SPSS 17.0 software (SPSS Inc., Chicago, USA) was used for performing the statistical analysis. Categorical data was analyzed using Chi-square test and numerical data was compared using Student's t-test. Adult-onset and childhood cases (<14 years of age at diagnosis) of CG were compared for clinical and biochemical parameters. P < 0.05 was considered to be significant.
| Results|| |
Of the 3314 native kidney biopsies received during the study period, 30 cases were diagnosed as idiopathic CG (0.9%). The mean age of patients was 27.35 years (±16.5 years). Of the 30 patients, 11 were children (mean age 7 ± 4.7 years). There was a male predominance (M:F 5:1). The duration of symptoms at the time of clinical presentation varied from 10 days to 12 months (median duration 2 months). Hypertension at presentation was noted in 18 patients (60%) while 10 patients (33.3%) had a reduction in the urinary output [Table 1].
Urinalysis revealed microscopic hematuria in all 30 cases (100%) with active sediments in the form of red cell casts (RBC) and/or >30% dysmorphic RBCs in 12 cases (40%). Nephrotic-range proteinuria was noted in 16 patients (53.3%) and subnephrotic in the rest of the cases. The mean 24-h urinary protein excretion was 3.98 g (±1.57 g). Derangement of renal function tests was frequent in our patients. The mean serum urea was 95.3 mg/dl (±52.9 mg/dl) while serum creatinine was 4.86 mg/dl (±3.93 mg/dl).
The clinical and biochemical parameters were compared between childhood CG (11 cases) and adult-onset CG (19 cases). The duration of symptoms was marginally higher in pediatric patients with CG (6.5 ± 2.1 months) compared with 4.24 ± 2.1 months in adult patients (P = 0.053). The mean serum urea and creatinine were significantly different between pediatric and adult patients. Serum urea in children was 48.5 ± 6.39 mg/dl compared to 115.36 ± 13.5 mg/dl in adults (P = 0.0057) while serum creatinine was 1.88 ± 0.25 mg/dl in pediatric patients as against 6.12 ± 1.08 mg/dl in adult patients (P = 0.022). Quantitative 24-h urinary protein excretion was similar in both groups (3.45 ± 1.36 g/24 h in children and 4.29 ± 1.75 g/24 h in adults, P = 0.31) [Table 2].
|Table 2: Clinical and biochemical parameters between childhood and adult-onset CG |
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Renal biopsy in all the included cases was adequate with a mean of 13.3 glomeruli (±1.66) per biopsy. The number of obsolescent glomeruli (globally sclerosed) in these cases was 2.9 ± 0.98. Glomerular collapse with hyperplasia/hypertrophy of the overlying podocytes [Figure 1]a-d was seen to involve a mean of 4.1 ± 0.76 glomeruli in our study. In addition, 2.25 ± 0.46 glomeruli showed segmental sclerosis without features of collapse.
Tubulointerstitial changes were frequent in our cases. Tubular atrophy (involving >25% of the cortical area) was noted in 12 cases (40%) with marked atrophy (>50% of cortical area) in two cases. Rest 18 cases showed minimal to mild tubular atrophy (<25% of cortical area). Tubular dilatation with the formation of intratubular casts [Figure 2]a was seen in nine biopsies (30%). Three cases each (10% each) showed features of acute tubular necrosis and regenerative features in tubular epithelial cells. Interstitial fibrosis of variable degree was noted in all cases. The fibrosis was mild (<25% of cortical area) in 18 cases (60%), moderate (26-50% of cortical area) in nine (30%) and marked in three biopsies (10%). Accompanying lymphocytic interstitial inflammation was seen in 26 cases (86.67%).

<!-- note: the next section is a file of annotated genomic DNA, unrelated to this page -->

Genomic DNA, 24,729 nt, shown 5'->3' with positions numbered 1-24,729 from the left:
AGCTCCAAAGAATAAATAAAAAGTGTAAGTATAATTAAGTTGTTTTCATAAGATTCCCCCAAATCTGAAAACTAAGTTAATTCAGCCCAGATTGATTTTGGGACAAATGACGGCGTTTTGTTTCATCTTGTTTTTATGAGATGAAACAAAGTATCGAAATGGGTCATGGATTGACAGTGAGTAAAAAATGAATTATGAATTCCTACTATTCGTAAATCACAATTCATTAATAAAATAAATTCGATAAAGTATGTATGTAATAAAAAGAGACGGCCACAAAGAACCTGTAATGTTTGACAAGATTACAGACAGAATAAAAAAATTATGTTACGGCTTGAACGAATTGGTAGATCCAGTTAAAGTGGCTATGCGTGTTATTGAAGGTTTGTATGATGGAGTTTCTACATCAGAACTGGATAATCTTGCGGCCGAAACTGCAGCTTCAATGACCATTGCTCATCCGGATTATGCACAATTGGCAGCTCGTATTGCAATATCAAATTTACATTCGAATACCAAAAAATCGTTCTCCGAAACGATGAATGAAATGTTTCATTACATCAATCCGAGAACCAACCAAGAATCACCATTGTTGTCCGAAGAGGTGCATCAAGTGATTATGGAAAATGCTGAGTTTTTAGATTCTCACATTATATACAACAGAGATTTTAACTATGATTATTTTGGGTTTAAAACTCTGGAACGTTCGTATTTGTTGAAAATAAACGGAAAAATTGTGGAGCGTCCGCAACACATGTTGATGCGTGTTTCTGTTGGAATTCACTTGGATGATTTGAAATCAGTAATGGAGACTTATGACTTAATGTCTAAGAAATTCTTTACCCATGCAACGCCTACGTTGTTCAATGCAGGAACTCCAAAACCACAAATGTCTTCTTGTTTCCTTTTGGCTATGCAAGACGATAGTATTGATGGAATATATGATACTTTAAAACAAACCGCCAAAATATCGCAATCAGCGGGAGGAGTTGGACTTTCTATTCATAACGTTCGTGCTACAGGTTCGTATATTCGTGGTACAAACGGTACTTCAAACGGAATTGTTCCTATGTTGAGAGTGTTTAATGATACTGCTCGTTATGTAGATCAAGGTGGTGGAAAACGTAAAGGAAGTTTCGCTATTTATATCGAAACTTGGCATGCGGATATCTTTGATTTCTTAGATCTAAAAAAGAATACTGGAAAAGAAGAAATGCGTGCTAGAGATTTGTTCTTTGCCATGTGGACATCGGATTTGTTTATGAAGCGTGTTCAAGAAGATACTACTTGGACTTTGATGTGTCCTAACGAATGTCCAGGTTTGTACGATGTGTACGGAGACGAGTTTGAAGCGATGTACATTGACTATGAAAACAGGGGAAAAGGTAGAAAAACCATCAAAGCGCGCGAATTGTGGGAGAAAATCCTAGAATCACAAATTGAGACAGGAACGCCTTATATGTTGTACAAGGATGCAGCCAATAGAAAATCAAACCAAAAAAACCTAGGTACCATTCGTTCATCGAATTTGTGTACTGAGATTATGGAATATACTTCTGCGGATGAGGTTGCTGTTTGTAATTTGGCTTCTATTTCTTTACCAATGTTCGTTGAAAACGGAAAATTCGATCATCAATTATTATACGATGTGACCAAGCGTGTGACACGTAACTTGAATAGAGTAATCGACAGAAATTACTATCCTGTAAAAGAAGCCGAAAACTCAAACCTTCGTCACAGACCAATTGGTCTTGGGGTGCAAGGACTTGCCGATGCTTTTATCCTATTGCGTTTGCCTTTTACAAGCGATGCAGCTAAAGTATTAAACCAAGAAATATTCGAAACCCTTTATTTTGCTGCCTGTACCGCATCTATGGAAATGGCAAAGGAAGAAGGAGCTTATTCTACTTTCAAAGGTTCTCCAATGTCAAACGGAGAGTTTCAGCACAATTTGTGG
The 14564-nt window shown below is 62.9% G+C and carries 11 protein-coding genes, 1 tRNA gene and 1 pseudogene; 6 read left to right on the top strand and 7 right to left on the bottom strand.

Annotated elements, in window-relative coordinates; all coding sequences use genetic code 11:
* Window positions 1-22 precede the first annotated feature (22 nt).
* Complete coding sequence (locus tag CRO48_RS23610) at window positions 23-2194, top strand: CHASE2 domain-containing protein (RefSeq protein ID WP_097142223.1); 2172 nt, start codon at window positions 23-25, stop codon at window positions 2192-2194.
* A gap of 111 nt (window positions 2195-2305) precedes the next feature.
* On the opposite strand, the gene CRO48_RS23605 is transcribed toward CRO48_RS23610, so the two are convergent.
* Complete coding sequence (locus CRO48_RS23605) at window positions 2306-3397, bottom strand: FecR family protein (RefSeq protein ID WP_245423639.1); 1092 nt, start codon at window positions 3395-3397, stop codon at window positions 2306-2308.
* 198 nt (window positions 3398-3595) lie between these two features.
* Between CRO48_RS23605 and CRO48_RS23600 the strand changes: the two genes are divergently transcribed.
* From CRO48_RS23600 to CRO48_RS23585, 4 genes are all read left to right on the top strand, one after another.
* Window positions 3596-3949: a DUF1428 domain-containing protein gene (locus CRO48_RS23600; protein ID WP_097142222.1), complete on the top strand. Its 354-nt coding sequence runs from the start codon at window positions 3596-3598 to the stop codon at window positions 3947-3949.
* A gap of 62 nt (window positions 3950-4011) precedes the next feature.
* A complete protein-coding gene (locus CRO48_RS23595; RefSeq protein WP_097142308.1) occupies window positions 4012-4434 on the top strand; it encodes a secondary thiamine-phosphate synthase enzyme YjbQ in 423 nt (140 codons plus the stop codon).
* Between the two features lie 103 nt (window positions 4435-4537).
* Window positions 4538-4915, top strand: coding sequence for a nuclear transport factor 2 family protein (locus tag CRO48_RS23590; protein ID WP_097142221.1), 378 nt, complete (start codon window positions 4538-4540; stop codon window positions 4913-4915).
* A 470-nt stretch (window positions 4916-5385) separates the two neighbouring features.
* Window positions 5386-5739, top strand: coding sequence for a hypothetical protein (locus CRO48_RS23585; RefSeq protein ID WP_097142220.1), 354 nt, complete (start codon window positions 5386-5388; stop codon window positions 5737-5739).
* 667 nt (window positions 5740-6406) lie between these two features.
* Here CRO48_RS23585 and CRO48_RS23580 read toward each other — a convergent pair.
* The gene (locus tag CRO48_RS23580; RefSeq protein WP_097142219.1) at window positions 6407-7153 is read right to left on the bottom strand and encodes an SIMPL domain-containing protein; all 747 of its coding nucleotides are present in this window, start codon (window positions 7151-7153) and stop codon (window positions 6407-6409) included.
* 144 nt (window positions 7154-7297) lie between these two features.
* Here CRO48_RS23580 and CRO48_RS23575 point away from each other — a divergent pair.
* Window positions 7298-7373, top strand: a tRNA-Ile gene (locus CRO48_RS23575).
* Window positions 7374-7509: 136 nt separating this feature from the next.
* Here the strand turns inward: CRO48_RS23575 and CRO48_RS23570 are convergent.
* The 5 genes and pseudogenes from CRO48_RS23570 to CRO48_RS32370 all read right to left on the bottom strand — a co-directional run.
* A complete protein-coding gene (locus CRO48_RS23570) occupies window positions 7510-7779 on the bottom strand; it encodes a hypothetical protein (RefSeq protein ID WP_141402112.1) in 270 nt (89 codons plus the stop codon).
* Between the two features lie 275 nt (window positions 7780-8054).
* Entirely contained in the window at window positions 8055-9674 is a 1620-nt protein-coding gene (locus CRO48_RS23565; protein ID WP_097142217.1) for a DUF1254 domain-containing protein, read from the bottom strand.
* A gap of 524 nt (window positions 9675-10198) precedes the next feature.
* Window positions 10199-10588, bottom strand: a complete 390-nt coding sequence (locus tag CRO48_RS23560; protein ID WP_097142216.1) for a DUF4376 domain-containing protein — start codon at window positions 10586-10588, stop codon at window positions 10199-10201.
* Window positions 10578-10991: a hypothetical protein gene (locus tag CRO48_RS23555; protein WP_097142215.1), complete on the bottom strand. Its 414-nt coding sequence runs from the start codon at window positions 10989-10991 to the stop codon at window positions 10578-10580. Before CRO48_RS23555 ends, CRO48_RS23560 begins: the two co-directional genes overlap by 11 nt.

|Figure 1: Panel of photomicrographs showing a glomerulus with collapse (arrow) of the tuft (a) H and E, ×100), better appreciated at higher magnification (b) H and E, ×400. Periodic acid schiff stain demonstrates the podocyte hypertrophy and collapse of tuft (c) PAS ×400. Silver methenamine stain highlights the collapsed tuft and marked podocyte hypertrophy (d) SM ×400|
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|Figure 2: Photomicrograph demonstrating the tubulo-interstitial changes (a) H and E, ×100. Ultrastructural photomicrograph showing folded glomerular basement membrane with loss of foot processes of the overlying podocytes (b) uranyl acetate-lead citrate ×10,000). Higher magnification better demonstrates the loss of foot processes of podocytes and microvillus transformation (c) uranyl acetate-lead citrate ×16,000)|
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The histological features were compared between childhood and adult-onset CG. Renal biopsies of pediatric patients with CG showed significantly higher proportion of glomerular segmental sclerosis without collapse (26.75 ± 5.9% in childhood vs. 12.95 ± 3.6 in adult-onset CG, P < 0.001). Other features like proportion of glomeruli with collapse, tubulointerstitial fibrosis and interstitial inflammation were similar in both groups.
Immunofluorescence showed mesangial deposits of IgM and C3 in 27 cases. IgA and IgG were negative in all cases.
Electron microscopic examination could be performed in 12 cases. These cases showed endothelial swelling, marked effacement of podocyte foot processes, degenerative changes like cytoplasmic vacuolation and microvillous transformation of podocytes. In addition, wrinkling and collapse of glomerular capillary loops [Figure 2]b and c was seen in eight cases where the glomerulus involved by CG was included in the ultrathin section. None of the cases examined showed tubuloreticular inclusions on ultrastructural examination.